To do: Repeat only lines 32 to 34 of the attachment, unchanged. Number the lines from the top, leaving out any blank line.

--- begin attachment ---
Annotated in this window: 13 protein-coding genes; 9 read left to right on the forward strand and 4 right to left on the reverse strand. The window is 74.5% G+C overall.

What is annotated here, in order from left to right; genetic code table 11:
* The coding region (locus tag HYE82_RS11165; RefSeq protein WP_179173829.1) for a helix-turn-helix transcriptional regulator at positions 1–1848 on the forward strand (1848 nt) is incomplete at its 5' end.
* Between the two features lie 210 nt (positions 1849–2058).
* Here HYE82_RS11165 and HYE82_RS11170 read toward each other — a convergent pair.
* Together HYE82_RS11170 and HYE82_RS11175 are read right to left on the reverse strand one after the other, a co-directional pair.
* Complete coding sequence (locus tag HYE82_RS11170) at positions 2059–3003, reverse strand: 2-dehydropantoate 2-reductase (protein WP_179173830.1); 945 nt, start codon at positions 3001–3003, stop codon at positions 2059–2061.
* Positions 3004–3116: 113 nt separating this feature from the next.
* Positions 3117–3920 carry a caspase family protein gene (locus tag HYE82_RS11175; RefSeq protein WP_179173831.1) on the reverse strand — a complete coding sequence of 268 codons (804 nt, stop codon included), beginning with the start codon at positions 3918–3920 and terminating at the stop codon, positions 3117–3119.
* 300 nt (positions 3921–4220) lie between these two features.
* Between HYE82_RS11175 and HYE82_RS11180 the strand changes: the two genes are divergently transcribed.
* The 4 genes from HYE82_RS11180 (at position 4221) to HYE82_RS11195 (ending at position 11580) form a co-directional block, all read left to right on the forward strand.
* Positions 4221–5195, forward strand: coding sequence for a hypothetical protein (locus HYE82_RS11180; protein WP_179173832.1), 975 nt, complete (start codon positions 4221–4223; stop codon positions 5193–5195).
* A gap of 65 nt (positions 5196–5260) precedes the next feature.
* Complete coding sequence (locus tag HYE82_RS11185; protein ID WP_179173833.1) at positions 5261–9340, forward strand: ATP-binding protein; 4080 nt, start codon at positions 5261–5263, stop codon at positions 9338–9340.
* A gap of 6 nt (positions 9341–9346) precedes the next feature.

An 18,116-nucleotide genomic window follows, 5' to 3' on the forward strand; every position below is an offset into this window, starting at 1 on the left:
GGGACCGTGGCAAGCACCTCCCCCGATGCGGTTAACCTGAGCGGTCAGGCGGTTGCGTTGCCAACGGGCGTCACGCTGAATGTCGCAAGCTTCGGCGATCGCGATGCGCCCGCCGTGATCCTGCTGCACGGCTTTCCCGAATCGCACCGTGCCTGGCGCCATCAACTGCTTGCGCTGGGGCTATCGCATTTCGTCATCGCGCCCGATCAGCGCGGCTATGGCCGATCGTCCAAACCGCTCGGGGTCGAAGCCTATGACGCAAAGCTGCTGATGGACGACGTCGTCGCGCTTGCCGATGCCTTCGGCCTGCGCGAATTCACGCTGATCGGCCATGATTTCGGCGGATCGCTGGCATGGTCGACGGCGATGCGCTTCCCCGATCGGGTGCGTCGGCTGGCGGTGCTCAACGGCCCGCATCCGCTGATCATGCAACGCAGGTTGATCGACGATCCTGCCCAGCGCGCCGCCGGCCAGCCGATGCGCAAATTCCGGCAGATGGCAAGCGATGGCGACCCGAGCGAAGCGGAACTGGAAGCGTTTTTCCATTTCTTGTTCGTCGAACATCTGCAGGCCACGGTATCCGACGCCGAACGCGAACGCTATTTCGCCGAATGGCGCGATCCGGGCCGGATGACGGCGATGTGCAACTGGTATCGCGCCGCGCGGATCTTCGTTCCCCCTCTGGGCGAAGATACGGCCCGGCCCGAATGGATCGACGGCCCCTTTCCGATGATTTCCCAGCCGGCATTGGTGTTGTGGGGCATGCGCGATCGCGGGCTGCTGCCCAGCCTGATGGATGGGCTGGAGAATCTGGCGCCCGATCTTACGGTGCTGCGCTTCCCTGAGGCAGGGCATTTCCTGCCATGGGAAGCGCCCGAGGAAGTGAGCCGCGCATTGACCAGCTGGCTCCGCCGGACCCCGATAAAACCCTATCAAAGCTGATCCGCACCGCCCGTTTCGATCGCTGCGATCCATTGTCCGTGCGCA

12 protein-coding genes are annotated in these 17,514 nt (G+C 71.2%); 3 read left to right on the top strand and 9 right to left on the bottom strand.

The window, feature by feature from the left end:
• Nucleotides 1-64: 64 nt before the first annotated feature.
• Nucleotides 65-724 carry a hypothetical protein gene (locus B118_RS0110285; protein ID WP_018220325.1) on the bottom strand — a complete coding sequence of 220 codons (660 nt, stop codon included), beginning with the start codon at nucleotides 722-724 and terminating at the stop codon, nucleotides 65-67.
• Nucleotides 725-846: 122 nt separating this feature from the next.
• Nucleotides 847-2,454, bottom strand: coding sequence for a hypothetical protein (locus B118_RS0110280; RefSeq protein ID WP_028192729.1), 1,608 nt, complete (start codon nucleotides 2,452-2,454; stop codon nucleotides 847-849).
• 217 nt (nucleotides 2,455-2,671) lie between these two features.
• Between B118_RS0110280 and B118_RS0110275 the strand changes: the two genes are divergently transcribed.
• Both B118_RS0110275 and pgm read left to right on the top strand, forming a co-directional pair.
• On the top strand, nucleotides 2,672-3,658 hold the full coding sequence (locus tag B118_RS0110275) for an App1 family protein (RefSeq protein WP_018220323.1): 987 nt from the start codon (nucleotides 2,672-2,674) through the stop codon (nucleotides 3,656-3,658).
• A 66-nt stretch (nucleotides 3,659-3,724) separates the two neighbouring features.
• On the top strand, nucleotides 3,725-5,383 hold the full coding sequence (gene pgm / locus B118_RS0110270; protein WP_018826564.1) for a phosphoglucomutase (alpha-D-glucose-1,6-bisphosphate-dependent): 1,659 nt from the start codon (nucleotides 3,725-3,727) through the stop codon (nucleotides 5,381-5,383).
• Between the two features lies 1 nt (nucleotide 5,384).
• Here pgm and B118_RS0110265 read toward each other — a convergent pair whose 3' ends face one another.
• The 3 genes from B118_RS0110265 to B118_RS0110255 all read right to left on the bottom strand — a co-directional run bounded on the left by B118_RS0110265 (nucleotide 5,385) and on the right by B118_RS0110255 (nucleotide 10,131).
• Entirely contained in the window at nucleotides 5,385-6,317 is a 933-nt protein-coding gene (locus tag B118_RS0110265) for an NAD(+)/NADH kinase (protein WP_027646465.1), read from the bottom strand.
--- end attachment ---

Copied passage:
• Here pgm and B118_RS0110265 read toward each other — a convergent pair whose 3' ends face one another.
• The 3 genes from B118_RS0110265 to B118_RS0110255 all read right to left on the bottom strand — a co-directional run bounded on the left by B118_RS0110265 (nucleotide 5,385) and on the right by B118_RS0110255 (nucleotide 10,131).
• Entirely contained in the window at nucleotides 5,385-6,317 is a 933-nt protein-coding gene (locus tag B118_RS0110265) for an NAD(+)/NADH kinase (protein WP_027646465.1), read from the bottom strand.